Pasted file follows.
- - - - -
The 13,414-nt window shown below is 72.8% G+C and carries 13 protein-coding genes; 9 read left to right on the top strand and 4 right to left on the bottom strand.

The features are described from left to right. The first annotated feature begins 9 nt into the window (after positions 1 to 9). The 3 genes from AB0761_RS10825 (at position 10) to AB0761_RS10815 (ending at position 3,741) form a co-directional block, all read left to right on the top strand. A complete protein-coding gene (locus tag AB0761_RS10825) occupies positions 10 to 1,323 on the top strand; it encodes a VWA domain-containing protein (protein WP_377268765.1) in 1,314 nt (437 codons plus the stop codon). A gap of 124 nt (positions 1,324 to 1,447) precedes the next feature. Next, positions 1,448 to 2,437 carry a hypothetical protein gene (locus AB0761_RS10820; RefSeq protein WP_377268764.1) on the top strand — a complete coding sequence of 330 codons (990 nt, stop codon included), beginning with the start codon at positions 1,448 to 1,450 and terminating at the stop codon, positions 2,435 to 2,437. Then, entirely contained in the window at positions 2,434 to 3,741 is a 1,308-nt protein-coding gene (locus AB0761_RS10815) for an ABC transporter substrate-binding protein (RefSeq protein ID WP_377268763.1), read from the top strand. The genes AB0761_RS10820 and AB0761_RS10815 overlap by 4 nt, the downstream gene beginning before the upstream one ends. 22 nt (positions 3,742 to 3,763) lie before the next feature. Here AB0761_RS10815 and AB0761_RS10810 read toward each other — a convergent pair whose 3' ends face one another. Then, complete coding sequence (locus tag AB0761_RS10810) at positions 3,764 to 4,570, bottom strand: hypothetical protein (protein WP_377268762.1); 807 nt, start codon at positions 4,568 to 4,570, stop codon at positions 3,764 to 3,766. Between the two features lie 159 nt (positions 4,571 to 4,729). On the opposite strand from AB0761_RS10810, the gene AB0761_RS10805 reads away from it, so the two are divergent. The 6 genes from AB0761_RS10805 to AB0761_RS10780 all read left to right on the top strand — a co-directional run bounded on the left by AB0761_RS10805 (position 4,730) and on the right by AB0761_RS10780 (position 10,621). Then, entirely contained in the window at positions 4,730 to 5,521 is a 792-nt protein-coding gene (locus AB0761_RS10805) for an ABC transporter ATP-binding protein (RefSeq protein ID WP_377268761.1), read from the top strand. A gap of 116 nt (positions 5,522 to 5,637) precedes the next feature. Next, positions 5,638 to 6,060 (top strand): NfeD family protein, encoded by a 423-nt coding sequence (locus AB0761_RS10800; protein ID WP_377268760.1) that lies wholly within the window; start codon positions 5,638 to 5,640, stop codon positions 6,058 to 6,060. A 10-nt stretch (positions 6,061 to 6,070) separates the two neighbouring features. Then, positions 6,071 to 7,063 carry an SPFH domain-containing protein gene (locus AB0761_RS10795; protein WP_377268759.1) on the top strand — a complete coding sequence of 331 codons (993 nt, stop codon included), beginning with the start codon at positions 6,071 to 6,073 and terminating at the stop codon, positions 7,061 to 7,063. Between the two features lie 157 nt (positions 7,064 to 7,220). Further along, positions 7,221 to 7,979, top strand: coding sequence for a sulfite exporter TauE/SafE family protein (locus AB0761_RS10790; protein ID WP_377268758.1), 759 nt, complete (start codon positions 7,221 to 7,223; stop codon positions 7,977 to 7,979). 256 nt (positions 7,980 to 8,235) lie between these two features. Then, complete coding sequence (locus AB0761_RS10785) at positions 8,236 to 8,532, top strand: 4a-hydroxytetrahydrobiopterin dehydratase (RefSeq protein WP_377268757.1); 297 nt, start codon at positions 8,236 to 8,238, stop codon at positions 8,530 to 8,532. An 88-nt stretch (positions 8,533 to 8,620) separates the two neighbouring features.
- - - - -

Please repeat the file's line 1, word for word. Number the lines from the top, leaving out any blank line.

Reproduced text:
The 13,414-nt window shown below is 72.8% G+C and carries 13 protein-coding genes; 9 read left to right on the top strand and 4 right to left on the bottom strand.